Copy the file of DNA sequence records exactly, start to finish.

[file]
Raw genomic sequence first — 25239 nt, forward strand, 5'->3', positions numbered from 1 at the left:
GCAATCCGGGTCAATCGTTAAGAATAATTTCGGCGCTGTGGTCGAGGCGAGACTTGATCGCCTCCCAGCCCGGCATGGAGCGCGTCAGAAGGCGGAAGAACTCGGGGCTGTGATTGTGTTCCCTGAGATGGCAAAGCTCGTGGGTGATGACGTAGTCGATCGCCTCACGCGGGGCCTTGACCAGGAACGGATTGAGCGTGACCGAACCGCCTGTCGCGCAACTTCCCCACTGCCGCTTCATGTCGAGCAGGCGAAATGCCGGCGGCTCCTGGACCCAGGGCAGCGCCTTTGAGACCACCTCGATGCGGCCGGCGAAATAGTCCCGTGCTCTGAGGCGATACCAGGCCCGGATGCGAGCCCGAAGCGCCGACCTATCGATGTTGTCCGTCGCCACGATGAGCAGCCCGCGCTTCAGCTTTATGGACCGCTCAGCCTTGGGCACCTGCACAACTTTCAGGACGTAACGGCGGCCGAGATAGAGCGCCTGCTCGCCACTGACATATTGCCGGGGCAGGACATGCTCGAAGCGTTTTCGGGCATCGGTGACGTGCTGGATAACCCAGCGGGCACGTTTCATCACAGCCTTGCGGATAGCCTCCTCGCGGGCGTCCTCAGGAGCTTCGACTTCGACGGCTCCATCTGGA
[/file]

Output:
Raw genomic sequence first — 25239 nt, forward strand, 5'->3', positions numbered from 1 at the left:
GCAATCCGGGTCAATCGTTAAGAATAATTTCGGCGCTGTGGTCGAGGCGAGACTTGATCGCCTCCCAGCCCGGCATGGAGCGCGTCAGAAGGCGGAAGAACTCGGGGCTGTGATTGTGTTCCCTGAGATGGCAAAGCTCGTGGGTGATGACGTAGTCGATCGCCTCACGCGGGGCCTTGACCAGGAACGGATTGAGCGTGACCGAACCGCCTGTCGCGCAACTTCCCCACTGCCGCTTCATGTCGAGCAGGCGAAATGCCGGCGGCTCCTGGACCCAGGGCAGCGCCTTTGAGACCACCTCGATGCGGCCGGCGAAATAGTCCCGTGCTCTGAGGCGATACCAGGCCCGGATGCGAGCCCGAAGCGCCGACCTATCGATGTTGTCCGTCGCCACGATGAGCAGCCCGCGCTTCAGCTTTATGGACCGCTCAGCCTTGGGCACCTGCACAACTTTCAGGACGTAACGGCGGCCGAGATAGAGCGCCTGCTCGCCACTGACATATTGCCGGGGCAGGACATGCTCGAAGCGTTTTCGGGCATCGGTGACGTGCTGGATAACCCAGCGGGCACGTTTCATCACAGCCTTGCGGATAGCCTCCTCGCGGGCGTCCTCAGGAGCTTCGACTTCGACGGCTCCATCTGGA